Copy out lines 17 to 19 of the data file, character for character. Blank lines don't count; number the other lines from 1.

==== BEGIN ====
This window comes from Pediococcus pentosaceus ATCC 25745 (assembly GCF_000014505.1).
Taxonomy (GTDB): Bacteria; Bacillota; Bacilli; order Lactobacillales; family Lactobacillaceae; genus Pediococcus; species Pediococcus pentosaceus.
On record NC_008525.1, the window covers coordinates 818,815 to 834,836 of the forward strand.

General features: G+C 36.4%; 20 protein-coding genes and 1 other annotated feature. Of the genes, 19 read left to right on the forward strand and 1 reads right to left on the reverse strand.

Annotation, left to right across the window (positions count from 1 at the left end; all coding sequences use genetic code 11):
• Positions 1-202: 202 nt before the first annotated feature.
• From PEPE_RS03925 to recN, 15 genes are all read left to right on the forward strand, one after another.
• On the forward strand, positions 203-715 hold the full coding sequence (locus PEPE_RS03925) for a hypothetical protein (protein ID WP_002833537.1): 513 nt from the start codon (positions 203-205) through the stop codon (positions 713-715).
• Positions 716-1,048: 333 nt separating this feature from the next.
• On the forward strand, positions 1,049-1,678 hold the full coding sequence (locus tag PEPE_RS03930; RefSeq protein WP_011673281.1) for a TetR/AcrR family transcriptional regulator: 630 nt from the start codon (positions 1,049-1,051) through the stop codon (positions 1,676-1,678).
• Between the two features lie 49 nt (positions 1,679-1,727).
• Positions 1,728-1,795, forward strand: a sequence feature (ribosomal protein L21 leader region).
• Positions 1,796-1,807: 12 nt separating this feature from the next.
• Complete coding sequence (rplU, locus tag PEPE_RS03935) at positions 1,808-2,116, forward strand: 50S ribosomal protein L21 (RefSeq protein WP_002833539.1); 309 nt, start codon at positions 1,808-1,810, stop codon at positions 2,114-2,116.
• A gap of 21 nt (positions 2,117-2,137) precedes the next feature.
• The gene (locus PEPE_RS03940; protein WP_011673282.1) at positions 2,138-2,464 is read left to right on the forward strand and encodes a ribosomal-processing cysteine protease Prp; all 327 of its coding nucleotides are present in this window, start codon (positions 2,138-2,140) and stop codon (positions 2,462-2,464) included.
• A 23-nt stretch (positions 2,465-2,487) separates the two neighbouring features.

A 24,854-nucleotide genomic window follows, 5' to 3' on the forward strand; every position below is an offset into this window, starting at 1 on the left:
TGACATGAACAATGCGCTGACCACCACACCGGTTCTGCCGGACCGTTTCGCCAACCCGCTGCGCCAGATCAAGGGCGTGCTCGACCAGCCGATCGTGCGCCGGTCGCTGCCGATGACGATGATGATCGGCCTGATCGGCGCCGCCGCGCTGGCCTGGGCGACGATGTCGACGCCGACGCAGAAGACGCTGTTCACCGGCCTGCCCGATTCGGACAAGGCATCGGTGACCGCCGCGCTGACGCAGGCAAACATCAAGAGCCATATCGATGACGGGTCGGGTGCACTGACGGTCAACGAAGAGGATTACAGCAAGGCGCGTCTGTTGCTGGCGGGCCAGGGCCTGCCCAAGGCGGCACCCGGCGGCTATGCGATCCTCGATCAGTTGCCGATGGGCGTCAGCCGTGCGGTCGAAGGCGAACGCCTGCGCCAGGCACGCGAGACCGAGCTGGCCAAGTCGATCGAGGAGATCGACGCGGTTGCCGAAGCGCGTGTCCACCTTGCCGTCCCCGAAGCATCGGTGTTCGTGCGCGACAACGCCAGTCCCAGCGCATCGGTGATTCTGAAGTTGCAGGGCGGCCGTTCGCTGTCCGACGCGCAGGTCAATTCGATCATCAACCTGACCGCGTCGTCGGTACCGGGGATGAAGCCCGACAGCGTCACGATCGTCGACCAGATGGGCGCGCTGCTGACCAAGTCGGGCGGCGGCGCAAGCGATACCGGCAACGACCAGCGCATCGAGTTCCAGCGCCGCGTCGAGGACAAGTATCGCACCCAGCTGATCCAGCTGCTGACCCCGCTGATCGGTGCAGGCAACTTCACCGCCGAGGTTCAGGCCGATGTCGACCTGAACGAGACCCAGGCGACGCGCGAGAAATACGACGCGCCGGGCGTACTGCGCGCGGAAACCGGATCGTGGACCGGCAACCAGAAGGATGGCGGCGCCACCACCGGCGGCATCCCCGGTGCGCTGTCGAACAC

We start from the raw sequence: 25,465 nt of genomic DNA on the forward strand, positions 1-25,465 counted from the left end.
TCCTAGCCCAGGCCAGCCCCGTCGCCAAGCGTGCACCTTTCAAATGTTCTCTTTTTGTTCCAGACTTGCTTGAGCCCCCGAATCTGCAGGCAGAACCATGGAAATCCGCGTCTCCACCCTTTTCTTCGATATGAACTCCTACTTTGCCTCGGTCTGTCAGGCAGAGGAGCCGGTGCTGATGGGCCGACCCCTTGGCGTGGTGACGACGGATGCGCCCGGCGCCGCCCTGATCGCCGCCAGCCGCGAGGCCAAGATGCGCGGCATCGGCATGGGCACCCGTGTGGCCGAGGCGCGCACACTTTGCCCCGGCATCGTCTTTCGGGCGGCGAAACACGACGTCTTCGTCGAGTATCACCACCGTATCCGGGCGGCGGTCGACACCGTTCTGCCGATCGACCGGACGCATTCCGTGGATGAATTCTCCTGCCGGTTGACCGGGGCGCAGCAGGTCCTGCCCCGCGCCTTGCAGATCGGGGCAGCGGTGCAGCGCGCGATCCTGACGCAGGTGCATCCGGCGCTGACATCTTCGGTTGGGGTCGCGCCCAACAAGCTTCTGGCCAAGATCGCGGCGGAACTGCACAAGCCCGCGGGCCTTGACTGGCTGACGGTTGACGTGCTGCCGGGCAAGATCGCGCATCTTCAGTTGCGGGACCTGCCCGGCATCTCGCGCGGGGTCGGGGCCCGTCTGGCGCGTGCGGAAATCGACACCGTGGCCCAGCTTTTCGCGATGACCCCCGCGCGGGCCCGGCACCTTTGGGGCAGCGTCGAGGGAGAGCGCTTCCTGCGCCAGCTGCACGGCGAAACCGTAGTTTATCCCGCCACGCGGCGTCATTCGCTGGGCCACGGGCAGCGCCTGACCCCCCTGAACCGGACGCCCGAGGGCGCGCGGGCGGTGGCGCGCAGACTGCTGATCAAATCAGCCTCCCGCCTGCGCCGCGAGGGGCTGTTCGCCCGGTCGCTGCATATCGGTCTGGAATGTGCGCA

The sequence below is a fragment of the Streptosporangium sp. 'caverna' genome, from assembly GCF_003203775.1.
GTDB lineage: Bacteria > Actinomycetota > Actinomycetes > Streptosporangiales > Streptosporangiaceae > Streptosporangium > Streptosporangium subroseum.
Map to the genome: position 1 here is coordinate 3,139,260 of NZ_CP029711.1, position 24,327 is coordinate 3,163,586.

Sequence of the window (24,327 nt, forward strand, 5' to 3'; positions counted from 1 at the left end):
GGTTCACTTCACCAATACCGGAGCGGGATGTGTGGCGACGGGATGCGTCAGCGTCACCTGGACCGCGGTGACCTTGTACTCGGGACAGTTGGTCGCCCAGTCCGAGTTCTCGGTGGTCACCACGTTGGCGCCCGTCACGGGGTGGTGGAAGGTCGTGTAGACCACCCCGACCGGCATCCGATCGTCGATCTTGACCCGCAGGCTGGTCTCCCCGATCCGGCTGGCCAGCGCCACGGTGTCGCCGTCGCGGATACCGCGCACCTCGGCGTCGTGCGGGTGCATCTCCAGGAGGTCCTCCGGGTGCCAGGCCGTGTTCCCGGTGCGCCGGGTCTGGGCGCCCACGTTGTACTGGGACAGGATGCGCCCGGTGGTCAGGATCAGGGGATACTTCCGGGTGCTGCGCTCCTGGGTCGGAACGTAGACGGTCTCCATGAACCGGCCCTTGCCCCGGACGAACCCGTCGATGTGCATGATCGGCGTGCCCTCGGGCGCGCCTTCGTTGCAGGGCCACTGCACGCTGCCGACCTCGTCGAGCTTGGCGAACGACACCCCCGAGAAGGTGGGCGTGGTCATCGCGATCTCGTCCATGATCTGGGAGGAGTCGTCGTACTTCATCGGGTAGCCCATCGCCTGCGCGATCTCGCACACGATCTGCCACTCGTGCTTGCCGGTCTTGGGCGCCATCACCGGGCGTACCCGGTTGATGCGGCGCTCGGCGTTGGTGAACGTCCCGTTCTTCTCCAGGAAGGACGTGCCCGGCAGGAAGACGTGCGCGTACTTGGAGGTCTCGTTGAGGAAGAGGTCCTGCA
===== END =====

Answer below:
• A 23-nt stretch (positions 2,465-2,487) separates the two neighbouring features.

A 24,854-nucleotide genomic window follows, 5' to 3' on the forward strand; every position below is an offset into this window, starting at 1 on the left:
TGACATGAACAATGCGCTGACCACCACACCGGTTCTGCCGGACCGTTTCGCCAACCCGCTGCGCCAGATCAAGGGCGTGCTCGACCAGCCGATCGTGCGCCGGTCGCTGCCGATGACGATGATGATCGGCCTGATCGGCGCCGCCGCGCTGGCCTGGGCGACGATGTCGACGCCGACGCAGAAGACGCTGTTCACCGGCCTGCCCGATTCGGACAAGGCATCGGTGACCGCCGCGCTGACGCAGGCAAACATCAAGAGCCATATCGATGACGGGTCGGGTGCACTGACGGTCAACGAAGAGGATTACAGCAAGGCGCGTCTGTTGCTGGCGGGCCAGGGCCTGCCCAAGGCGGCACCCGGCGGCTATGCGATCCTCGATCAGTTGCCGATGGGCGTCAGCCGTGCGGTCGAAGGCGAACGCCTGCGCCAGGCACGCGAGACCGAGCTGGCCAAGTCGATCGAGGAGATCGACGCGGTTGCCGAAGCGCGTGTCCACCTTGCCGTCCCCGAAGCATCGGTGTTCGTGCGCGACAACGCCAGTCCCAGCGCATCGGTGATTCTGAAGTTGCAGGGCGGCCGTTCGCTGTCCGACGCGCAGGTCAATTCGATCATCAACCTGACCGCGTCGTCGGTACCGGGGATGAAGCCCGACAGCGTCACGATCGTCGACCAGATGGGCGCGCTGCTGACCAAGTCGGGCGGCGGCGCAAGCGATACCGGCAACGACCAGCGCATCGAGTTCCAGCGCCGCGTCGAGGACAAGTATCGCACCCAGCTGATCCAGCTGCTGACCCCGCTGATCGGTGCAGGCAACTTCACCGCCGAGGTTCAGGCCGATGTCGACCTGAACGAGACCCAGGCGACGCGCGAGAAATACGACGCGCCGGGCGTACTGCGCGCGGAAACCGGATCGTGGACCGGCAACCAGAAGGATGGCGGCGCCACCACCGGCGGCATCCCCGGTGCGCTGTCGAACAC